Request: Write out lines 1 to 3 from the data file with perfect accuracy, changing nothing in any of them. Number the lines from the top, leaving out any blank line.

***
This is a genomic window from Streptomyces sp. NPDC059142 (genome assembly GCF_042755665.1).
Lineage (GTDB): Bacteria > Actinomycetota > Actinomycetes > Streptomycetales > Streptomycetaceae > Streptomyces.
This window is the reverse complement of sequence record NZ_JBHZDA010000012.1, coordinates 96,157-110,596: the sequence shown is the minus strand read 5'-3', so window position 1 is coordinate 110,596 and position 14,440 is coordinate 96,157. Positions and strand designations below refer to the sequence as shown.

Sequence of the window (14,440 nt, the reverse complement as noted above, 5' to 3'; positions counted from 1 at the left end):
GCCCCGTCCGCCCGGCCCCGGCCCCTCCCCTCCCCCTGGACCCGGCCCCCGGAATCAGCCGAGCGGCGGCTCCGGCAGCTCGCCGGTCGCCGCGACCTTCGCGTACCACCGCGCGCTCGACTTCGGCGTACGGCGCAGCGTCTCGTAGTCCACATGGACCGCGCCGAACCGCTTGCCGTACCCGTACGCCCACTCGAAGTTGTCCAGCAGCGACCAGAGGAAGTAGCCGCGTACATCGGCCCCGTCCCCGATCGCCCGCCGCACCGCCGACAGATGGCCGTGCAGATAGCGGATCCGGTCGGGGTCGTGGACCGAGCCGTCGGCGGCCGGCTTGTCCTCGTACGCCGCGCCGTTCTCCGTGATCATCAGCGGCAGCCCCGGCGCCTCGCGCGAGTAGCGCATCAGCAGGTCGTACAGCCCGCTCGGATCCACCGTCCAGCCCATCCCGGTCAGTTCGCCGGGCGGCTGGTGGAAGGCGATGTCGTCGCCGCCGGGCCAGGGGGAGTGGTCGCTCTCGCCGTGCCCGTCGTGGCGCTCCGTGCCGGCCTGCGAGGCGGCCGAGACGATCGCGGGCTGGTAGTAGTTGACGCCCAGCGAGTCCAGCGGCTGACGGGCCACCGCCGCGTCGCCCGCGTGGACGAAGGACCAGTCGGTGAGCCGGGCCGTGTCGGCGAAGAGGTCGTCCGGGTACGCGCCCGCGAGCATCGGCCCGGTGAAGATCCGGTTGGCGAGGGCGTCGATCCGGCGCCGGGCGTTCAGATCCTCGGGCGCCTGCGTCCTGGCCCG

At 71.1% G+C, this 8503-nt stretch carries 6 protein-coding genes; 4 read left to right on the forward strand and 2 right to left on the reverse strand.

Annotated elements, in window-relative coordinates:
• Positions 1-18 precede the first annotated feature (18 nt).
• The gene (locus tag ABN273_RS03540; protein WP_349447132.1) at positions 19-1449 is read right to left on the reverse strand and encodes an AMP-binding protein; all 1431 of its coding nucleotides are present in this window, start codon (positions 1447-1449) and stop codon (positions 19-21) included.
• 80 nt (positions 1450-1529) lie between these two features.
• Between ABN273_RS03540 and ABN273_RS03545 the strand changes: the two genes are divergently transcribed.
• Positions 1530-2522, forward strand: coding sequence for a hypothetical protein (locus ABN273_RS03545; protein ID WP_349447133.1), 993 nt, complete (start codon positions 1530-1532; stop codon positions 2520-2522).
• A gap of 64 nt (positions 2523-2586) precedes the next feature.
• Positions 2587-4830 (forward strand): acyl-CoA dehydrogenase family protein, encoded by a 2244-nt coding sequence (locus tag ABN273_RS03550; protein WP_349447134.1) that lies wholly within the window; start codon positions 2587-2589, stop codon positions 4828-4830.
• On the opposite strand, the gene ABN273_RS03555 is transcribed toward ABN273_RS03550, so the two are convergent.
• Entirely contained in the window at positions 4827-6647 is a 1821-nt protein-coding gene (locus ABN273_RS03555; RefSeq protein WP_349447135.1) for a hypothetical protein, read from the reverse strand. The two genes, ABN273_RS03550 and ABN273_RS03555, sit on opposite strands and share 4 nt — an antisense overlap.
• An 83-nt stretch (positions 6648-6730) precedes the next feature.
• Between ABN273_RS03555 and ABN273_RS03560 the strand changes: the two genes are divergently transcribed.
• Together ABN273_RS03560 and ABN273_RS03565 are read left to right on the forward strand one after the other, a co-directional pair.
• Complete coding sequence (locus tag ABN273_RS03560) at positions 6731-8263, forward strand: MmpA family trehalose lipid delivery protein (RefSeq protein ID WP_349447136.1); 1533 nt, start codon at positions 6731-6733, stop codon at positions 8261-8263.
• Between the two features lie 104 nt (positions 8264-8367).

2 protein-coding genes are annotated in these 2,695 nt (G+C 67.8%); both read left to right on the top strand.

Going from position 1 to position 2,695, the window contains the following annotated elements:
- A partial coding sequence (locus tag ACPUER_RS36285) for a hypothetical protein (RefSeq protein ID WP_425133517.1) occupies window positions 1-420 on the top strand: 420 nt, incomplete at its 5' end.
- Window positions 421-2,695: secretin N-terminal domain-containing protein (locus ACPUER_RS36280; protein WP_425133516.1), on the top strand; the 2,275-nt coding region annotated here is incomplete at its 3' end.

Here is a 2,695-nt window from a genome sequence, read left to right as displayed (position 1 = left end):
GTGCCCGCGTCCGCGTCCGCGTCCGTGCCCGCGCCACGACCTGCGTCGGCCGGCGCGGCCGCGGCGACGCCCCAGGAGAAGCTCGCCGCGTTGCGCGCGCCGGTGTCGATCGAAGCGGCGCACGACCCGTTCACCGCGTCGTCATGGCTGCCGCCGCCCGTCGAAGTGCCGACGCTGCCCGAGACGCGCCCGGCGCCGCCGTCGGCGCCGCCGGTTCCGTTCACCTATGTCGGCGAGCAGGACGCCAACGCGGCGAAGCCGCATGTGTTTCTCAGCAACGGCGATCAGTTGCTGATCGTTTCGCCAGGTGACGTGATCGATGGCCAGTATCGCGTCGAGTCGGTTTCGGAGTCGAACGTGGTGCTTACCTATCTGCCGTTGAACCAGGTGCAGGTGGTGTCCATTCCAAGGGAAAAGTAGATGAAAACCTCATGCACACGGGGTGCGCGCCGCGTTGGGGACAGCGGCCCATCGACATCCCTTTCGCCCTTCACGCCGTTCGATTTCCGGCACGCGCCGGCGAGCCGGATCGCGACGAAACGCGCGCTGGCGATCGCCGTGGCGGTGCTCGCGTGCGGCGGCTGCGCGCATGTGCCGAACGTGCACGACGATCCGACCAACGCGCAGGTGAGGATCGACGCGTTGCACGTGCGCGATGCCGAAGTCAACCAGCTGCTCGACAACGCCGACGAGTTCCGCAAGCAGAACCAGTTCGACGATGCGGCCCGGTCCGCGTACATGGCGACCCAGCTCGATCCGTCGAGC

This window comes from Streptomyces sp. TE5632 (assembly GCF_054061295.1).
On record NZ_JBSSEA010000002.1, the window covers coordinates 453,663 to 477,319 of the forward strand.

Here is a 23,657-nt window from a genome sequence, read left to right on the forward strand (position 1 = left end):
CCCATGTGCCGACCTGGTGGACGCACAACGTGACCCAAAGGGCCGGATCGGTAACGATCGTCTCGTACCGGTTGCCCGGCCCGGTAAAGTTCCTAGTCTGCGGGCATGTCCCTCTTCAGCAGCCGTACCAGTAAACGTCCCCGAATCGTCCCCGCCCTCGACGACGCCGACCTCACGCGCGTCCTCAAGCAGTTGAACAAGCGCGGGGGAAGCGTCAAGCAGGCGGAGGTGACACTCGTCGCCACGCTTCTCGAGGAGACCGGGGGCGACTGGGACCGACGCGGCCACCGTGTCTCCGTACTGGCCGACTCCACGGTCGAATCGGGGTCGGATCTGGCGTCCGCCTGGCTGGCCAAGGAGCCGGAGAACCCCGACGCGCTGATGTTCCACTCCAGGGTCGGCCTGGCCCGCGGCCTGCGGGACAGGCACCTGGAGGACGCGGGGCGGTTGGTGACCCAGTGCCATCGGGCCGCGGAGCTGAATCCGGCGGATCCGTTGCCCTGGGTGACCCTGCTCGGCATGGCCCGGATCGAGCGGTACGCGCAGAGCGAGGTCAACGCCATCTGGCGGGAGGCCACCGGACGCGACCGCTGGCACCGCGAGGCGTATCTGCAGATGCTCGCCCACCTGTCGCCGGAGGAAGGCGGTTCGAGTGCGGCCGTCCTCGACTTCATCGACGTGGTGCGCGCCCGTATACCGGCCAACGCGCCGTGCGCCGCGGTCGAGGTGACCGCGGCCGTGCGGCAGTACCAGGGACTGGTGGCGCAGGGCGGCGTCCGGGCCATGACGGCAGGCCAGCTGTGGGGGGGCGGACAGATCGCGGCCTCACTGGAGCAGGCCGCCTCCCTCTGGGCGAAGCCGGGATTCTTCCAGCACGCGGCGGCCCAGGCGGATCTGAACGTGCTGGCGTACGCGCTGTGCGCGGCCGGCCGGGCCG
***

This is a genomic window from Streptomyces sp. NPDC059142 (genome assembly GCF_042755665.1).
Lineage (GTDB): Bacteria > Actinomycetota > Actinomycetes > Streptomycetales > Streptomycetaceae > Streptomyces.
This window is the reverse complement of sequence record NZ_JBHZDA010000012.1, coordinates 96,157-110,596: the sequence shown is the minus strand read 5'-3', so window position 1 is coordinate 110,596 and position 14,440 is coordinate 96,157. Positions and strand designations below refer to the sequence as shown.